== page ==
How South Coast Rep Cultivates the New Crop of Playwrights

How South Coast Rep Cultivates the New Crop of Playwrights Commissions from regional theatres have been the lifeline of many playwrights, and 1998 Pulitzer Prize finalist (for Three Days of Rain) Richard Greenberg praises the South Coast Repertory in Costa Mesa, CA, as being the Sugar Daddy of them all. "I think their generosity and open-handedness is key to their success," he says, adding that the directors, now a triumvirate of David Emmes, Martin Benson and Paula Tomei, are remarkably patient. He didn't deliver a 1986 commission until five years later, "yet they were very supportive throughout," he said. "They'd call occasionally, take me out to breakfast, ask me how it was going."

Commissions from regional theatres have been the lifeline of many playwrights, and 1998 Pulitzer Prize finalist (for Three Days of Rain) Richard Greenberg praises the South Coast Repertory in Costa Mesa, CA, as being the Sugar Daddy of them all. "I think their generosity and open-handedness is key to their success," he says, adding that the directors, now a triumvirate of David Emmes, Martin Benson and Paula Tomei, are remarkably patient. He didn't deliver a 1986 commission until five years later, "yet they were very supportive throughout," he said. "They'd call occasionally, take me out to breakfast, ask me how it was going."

Greenberg was a bit faster on the draw for his most recent South Coast commission, Hurrah at Last, which begins performances there on May 22 and plays through June 28. The playwright says that the first draft of the family farce, set on Christmas Eve, took him all of five days to complete. "I needed the money, and I had a very short time to complete it, and so I wanted the speed of the composition to be an aesthetic property of the finished play," he says. "That was part of the fun. I wanted it to feel spontaneous."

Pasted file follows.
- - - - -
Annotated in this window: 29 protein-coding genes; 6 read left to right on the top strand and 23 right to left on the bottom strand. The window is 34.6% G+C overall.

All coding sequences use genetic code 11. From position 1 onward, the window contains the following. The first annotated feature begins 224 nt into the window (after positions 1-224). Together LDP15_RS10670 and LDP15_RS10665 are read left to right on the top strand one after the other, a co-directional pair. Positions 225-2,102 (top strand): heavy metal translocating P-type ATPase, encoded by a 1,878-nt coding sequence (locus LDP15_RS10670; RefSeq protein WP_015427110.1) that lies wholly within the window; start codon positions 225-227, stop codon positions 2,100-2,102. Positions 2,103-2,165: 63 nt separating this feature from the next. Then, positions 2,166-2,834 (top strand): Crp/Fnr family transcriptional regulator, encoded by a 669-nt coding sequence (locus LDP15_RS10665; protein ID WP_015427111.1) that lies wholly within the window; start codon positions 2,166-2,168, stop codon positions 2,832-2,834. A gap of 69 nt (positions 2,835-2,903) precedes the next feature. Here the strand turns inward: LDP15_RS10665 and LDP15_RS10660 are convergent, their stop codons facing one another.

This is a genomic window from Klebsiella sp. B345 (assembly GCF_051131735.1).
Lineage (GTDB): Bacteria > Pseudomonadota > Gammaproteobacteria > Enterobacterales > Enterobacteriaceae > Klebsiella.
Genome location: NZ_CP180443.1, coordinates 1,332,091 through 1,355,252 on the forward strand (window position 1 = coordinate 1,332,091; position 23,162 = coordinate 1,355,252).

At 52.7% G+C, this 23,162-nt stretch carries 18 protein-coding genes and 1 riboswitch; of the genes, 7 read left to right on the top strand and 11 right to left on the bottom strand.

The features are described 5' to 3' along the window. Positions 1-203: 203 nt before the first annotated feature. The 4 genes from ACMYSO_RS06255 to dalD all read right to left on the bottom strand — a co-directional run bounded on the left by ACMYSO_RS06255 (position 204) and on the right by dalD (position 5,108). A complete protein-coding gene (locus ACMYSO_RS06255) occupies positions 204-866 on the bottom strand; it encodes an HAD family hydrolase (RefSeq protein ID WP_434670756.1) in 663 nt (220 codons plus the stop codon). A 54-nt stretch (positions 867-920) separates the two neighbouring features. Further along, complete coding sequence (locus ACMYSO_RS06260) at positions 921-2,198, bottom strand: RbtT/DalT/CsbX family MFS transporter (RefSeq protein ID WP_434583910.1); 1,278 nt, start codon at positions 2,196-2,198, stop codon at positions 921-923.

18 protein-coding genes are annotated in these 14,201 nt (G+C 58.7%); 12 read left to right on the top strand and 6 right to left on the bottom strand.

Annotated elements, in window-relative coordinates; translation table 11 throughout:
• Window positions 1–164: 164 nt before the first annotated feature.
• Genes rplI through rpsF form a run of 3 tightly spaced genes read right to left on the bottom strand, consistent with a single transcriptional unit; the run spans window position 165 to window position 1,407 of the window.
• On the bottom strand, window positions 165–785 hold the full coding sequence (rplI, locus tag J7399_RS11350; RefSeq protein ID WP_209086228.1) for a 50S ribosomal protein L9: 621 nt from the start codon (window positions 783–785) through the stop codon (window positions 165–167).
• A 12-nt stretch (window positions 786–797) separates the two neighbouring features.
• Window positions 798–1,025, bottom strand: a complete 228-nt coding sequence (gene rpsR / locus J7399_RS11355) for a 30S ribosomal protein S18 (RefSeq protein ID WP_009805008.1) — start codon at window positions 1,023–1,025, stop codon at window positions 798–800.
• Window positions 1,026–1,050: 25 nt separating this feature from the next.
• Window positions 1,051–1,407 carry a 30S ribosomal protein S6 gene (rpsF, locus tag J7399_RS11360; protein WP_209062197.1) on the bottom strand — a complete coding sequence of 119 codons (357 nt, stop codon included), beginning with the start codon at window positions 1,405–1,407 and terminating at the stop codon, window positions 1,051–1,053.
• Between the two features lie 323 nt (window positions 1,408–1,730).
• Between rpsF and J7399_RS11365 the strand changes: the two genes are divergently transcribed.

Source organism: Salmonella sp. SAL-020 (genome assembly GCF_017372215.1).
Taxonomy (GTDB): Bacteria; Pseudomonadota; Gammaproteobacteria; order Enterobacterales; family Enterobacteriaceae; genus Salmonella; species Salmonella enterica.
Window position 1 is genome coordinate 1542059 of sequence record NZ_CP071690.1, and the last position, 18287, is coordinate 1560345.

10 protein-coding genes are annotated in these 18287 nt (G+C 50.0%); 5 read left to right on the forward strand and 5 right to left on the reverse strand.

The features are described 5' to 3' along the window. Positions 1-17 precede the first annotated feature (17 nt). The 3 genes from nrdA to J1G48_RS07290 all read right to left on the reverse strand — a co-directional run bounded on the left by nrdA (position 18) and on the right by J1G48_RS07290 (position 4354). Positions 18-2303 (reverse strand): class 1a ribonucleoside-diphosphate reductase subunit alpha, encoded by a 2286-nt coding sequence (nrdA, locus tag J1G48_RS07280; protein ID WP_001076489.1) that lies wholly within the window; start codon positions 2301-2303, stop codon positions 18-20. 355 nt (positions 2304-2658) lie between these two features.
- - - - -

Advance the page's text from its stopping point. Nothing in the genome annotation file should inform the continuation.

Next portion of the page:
In addition, Greenberg also made his own need for money to be one of the character's motivating factors, which gave the writing a great deal of momentum that carried him to the end. While the first part of the play takes place in a posh New York City loft, a good part of the second act is set in a hospital room. "Five years ago, I got sick," he explains, "and it was really galling to me that I hadn't written about it. I kept despairing over the fact that all the ideas were so banal that I decided to use the element of farce as a hedge against murkiness."

Greenberg says that his health is now fine, but that one of the things that he learned from the experience is that "sometimes it is good to be significantly interrupted. My illness was just the form that my particular interruption took."

The prolific playwright, whose Safe As Houses was presented at the McCarter Theatre in New Jersey last month in a production directed by Emily Mann, says that he has a new commission from the South Coast Rep. ("It's a 'rolling' commission, which means that whenever I don't have one, they come up with one," he says.) Meanwhile, his play Three Days of Rain, which was widely acclaimed when it played at Manhattan Theatre Club, will have four or five productions on the regional circuit, including one, a year from now, at Steppenwolf in Chicago. "A place like South Coast is a wonderful place to work, a retreat for me," he says. "I've been feeling despondent lately, and so I can't tell you how much I'm looking forward to going there to work [on Hurrah]. You won't find in me the Easterner's obligation to carp about Southern California. It's paradisal."-- By Patrick Pacheco